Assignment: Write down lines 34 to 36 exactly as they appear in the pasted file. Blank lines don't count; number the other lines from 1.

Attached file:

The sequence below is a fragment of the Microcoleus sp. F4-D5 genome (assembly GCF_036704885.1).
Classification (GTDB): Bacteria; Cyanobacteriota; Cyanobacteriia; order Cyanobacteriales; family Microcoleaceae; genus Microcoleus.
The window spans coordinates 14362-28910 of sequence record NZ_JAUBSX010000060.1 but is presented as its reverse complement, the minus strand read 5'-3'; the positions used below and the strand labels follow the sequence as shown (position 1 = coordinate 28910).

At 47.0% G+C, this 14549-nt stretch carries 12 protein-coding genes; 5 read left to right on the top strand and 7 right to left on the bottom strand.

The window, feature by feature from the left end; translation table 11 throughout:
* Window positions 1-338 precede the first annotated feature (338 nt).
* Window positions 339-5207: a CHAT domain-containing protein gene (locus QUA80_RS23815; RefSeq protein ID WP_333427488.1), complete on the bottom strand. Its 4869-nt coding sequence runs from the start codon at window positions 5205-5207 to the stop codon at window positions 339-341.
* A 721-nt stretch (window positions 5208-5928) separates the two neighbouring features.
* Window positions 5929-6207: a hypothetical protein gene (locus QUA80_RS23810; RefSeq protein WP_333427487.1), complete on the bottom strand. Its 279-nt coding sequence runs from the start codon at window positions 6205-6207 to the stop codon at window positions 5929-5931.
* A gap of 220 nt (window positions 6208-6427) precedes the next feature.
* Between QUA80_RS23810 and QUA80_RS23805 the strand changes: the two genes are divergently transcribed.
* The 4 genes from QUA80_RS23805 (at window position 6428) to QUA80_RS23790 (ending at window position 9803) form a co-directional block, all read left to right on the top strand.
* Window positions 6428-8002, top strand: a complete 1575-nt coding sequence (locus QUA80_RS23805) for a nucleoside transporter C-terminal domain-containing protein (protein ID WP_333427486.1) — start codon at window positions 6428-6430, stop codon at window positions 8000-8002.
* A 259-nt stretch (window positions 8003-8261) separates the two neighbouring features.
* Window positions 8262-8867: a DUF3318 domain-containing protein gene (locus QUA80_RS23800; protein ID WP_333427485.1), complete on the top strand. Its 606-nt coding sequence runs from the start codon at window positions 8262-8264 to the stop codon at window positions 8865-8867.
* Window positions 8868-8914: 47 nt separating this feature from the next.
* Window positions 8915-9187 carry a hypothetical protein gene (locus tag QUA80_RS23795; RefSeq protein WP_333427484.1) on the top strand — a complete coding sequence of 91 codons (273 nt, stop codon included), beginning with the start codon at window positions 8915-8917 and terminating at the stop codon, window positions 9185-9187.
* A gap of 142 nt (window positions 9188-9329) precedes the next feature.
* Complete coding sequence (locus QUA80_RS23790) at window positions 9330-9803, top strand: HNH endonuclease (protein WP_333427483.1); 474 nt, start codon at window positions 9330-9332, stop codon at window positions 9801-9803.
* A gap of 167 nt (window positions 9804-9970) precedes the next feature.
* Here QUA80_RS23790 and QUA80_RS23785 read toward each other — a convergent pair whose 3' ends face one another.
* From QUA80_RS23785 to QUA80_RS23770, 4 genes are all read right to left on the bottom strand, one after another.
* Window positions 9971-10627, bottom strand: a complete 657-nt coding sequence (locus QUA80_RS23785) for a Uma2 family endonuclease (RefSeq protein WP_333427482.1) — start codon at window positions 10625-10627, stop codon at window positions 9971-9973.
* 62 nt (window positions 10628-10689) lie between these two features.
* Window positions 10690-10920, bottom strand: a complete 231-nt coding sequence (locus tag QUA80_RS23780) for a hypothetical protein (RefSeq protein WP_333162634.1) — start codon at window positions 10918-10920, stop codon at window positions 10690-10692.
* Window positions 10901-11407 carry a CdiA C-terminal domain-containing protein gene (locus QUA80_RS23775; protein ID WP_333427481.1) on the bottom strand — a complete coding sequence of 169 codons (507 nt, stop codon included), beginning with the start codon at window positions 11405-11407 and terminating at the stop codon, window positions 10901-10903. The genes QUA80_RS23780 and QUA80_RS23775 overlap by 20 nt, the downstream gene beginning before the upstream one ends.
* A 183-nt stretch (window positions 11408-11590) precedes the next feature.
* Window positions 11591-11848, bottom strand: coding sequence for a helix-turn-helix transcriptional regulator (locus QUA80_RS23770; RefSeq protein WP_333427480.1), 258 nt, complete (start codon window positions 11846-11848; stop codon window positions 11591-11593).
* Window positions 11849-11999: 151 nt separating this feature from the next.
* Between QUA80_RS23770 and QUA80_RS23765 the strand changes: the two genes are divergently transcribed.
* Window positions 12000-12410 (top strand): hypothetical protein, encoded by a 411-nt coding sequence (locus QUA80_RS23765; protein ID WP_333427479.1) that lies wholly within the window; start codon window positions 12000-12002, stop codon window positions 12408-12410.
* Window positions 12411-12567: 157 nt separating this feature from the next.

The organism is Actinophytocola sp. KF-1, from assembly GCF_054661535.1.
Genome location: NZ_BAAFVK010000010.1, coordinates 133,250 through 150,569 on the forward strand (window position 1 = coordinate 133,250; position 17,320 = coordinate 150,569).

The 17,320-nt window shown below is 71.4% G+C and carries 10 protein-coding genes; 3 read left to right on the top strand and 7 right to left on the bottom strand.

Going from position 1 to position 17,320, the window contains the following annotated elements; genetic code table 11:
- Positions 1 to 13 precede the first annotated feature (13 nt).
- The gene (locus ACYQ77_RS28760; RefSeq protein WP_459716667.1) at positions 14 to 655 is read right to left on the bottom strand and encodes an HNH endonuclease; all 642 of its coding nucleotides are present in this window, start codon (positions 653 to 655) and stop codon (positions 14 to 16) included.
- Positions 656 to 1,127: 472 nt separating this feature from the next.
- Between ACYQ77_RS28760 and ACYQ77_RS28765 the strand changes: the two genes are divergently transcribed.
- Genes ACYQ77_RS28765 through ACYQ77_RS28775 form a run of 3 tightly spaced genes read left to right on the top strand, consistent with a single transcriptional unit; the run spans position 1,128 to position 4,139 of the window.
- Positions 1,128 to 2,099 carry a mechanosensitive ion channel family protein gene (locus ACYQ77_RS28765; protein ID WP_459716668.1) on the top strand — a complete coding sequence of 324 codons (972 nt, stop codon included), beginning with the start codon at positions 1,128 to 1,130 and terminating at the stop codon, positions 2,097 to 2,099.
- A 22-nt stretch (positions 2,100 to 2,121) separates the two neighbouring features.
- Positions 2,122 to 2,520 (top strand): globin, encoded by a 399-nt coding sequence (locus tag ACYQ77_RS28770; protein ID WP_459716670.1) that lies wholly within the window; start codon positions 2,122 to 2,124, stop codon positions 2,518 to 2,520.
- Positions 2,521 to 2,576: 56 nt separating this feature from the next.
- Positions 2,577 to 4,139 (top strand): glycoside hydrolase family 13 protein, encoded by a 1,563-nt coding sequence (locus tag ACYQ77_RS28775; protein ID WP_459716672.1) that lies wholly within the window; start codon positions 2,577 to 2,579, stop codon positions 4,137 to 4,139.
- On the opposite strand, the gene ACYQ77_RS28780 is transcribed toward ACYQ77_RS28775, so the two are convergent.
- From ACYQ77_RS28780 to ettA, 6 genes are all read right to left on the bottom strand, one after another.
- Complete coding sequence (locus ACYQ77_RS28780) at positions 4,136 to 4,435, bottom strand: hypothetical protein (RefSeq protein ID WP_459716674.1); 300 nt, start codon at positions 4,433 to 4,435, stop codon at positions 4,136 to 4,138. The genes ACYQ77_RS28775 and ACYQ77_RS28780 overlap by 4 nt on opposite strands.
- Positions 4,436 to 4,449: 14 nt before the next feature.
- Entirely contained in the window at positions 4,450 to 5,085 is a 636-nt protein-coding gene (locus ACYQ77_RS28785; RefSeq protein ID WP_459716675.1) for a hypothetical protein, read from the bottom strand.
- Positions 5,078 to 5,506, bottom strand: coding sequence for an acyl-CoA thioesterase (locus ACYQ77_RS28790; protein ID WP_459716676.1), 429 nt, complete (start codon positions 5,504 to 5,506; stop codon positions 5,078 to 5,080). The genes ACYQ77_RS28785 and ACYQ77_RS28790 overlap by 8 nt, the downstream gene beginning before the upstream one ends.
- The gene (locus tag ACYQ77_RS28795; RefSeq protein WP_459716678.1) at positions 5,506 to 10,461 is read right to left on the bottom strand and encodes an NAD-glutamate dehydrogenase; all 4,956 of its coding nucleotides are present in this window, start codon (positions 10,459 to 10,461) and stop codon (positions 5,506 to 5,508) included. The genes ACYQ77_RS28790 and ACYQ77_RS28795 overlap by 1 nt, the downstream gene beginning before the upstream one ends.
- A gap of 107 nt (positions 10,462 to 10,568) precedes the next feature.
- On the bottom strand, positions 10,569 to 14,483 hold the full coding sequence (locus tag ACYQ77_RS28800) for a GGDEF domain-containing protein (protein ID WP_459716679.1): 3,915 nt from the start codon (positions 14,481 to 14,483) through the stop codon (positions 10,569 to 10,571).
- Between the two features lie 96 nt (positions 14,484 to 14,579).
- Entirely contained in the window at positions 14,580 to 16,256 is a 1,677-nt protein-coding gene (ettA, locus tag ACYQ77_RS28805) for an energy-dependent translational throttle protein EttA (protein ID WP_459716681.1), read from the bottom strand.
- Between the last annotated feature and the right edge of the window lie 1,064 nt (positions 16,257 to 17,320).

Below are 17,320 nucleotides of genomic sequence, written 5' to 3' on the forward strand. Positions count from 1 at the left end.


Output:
Genome location: NZ_BAAFVK010000010.1, coordinates 133,250 through 150,569 on the forward strand (window position 1 = coordinate 133,250; position 17,320 = coordinate 150,569).

The 17,320-nt window shown below is 71.4% G+C and carries 10 protein-coding genes; 3 read left to right on the top strand and 7 right to left on the bottom strand.

Going from position 1 to position 17,320, the window contains the following annotated elements; genetic code table 11: